Given the variety of certification systems now available, procurement executives must create procurement policies squarely based on performance to ensure those policies endure. One means of doing so is to develop an inclusive approach to procurement rather than an exclusive one – that is, policies should give preference to a range of independent, third-party forest certification standards rather than favoring any one certification label in particular.
While anti-forestry activists may urge forest product buyers to adopt one certification standard over another, the facts remain that the major standards are equally rigorous and that favoring one standard over another because of activist pressure can create situations that are generally not favorable to forest product purchasers. Exclusive procurement policies that favor one particular certification standard over others can result in increased costs to purchasers and limited supply.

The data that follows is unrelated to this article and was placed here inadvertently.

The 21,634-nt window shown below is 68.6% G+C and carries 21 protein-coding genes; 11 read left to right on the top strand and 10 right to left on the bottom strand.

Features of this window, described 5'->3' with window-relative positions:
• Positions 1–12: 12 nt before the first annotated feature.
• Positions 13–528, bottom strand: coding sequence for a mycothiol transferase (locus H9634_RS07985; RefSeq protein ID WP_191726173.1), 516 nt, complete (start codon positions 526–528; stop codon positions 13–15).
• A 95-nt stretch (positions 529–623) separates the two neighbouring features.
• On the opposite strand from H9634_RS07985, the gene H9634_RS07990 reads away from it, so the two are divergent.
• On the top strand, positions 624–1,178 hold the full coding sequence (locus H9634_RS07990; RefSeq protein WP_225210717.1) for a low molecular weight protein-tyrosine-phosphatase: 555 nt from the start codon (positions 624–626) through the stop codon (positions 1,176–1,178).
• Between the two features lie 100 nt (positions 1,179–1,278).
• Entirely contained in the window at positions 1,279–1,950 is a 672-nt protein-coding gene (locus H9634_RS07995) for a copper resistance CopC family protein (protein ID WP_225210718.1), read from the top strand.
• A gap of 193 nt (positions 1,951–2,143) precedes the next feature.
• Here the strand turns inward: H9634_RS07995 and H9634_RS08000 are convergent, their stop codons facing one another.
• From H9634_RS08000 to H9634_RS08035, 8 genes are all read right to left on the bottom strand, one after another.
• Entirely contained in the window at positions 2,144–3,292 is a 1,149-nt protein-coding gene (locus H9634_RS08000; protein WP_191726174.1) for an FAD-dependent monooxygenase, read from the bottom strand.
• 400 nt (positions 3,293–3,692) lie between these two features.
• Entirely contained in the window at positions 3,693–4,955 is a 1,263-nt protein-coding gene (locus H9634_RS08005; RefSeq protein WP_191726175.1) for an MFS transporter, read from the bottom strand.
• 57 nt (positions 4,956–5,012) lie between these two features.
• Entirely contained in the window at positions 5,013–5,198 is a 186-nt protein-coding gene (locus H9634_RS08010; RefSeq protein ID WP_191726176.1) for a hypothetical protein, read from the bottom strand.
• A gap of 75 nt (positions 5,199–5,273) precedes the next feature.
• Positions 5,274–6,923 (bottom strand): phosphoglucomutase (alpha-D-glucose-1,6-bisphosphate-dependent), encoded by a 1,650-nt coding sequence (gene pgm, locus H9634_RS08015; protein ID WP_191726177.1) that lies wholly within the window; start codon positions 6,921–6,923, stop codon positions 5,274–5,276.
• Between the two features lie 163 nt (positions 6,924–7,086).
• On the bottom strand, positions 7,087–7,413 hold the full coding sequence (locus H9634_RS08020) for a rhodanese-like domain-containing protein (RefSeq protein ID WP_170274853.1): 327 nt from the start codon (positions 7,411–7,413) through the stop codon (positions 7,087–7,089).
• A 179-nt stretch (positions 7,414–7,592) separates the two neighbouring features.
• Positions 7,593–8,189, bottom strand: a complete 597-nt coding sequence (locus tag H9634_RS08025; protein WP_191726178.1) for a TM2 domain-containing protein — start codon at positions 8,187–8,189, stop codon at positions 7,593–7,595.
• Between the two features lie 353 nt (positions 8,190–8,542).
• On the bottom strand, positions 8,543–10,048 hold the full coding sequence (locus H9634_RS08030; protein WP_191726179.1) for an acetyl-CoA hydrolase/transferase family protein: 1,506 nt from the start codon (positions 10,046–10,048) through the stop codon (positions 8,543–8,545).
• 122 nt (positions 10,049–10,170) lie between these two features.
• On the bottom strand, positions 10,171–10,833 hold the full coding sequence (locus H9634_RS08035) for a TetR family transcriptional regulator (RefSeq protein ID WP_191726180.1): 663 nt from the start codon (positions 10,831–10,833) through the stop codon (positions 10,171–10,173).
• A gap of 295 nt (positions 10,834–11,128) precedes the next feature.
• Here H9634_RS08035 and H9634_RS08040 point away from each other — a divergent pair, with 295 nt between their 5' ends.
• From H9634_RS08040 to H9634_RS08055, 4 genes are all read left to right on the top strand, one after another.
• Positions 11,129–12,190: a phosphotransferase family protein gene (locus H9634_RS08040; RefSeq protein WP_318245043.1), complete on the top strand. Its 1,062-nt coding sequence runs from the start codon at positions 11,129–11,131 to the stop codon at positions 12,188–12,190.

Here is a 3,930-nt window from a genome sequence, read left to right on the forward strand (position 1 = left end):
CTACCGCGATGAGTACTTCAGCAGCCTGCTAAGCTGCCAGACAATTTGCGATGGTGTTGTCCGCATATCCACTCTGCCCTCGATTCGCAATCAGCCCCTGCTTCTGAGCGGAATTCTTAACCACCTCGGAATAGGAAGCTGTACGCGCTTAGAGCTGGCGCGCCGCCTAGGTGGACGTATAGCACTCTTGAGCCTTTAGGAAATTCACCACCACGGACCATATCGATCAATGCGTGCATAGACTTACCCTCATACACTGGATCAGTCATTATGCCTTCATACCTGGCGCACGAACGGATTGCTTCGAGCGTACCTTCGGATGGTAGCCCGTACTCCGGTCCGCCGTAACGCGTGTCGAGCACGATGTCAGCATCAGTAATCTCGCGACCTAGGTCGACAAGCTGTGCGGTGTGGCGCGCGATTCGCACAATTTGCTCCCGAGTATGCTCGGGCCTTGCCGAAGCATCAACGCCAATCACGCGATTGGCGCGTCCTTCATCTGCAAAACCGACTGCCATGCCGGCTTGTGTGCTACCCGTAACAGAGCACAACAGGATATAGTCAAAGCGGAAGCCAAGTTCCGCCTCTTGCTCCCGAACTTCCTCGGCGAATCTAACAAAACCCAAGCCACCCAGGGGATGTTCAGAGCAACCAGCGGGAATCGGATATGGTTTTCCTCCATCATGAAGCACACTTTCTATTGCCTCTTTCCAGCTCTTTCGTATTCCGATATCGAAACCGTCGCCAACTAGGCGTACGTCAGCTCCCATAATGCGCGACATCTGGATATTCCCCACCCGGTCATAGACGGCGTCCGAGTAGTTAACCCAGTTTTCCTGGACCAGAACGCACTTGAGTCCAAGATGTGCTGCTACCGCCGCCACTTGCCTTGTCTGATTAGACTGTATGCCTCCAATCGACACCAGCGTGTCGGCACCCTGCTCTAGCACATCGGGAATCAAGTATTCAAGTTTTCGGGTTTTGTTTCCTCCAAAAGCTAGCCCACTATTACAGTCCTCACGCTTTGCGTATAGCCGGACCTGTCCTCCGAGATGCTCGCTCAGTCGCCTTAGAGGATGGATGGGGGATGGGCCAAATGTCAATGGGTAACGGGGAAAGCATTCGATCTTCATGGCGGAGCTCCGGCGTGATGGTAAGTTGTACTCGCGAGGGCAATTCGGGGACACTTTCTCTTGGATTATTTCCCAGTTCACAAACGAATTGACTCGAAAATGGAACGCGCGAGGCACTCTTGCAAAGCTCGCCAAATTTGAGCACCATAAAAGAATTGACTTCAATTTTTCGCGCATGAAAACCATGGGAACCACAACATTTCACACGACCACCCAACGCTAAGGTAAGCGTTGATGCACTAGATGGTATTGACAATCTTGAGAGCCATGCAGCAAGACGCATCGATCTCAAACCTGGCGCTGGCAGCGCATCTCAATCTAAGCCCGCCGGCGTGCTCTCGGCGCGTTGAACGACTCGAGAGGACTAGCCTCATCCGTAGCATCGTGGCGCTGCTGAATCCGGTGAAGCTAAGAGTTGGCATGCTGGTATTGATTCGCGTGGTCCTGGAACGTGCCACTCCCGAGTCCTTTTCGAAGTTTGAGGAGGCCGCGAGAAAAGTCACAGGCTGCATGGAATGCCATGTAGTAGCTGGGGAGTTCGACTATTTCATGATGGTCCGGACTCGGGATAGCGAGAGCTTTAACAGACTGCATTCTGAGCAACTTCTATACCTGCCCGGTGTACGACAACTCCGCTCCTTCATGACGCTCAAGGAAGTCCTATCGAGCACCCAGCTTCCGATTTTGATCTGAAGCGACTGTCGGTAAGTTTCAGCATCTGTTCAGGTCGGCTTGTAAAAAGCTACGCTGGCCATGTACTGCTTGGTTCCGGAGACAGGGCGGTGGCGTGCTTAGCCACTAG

More recently, companies have adopted procurement policies that appear to satisfy NGO concerns while remaining inclusive by giving preference to a range of independent, third-party forest certification standards.
The sample procurement policy (see sidebar) can serve as a reference for forest product buyers worldwide. This type of policy, focused on environmental criteria rather than on geopolitical locations or brand-specific requirements, provides enhanced flexibility to buyers while ensuring the procured forest products are from well-managed forests.
About the Author: An advisor to industry and government, Dr. Patrick Moore is a co-founder and former leader of Greenpeace and chair and chief scientist of Greenspirit Strategies Ltd. in Vancouver, Canada. His new book, “Confessions of a Greenpeace Dropout: The Making of a Sensible Environmentalist,” is available at www.sensibleenvironmentalist.com and online at Amazon and Barnes & Noble.